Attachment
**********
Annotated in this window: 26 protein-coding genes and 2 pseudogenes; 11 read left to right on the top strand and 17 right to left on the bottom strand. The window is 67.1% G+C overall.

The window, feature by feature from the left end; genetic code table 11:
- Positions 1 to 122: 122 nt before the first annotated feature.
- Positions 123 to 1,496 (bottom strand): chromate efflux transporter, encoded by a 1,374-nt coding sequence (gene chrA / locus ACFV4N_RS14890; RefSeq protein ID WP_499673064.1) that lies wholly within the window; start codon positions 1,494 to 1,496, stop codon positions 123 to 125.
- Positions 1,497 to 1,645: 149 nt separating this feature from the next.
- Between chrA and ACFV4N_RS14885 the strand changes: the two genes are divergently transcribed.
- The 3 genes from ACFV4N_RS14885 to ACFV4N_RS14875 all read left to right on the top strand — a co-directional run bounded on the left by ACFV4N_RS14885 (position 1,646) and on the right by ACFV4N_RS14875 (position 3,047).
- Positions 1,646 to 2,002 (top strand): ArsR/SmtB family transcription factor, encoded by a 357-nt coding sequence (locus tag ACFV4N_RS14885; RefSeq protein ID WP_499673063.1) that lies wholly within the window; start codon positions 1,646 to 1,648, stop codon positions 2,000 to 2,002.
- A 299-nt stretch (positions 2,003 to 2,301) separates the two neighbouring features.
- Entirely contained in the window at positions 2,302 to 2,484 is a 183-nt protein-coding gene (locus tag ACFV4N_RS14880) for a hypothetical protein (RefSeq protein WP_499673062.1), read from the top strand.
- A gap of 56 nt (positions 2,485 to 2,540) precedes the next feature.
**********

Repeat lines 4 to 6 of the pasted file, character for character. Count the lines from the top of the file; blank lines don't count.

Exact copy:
- Positions 123 to 1,496 (bottom strand): chromate efflux transporter, encoded by a 1,374-nt coding sequence (gene chrA / locus ACFV4N_RS14890; RefSeq protein ID WP_499673064.1) that lies wholly within the window; start codon positions 1,494 to 1,496, stop codon positions 123 to 125.
- Positions 1,497 to 1,645: 149 nt separating this feature from the next.
- Between chrA and ACFV4N_RS14885 the strand changes: the two genes are divergently transcribed.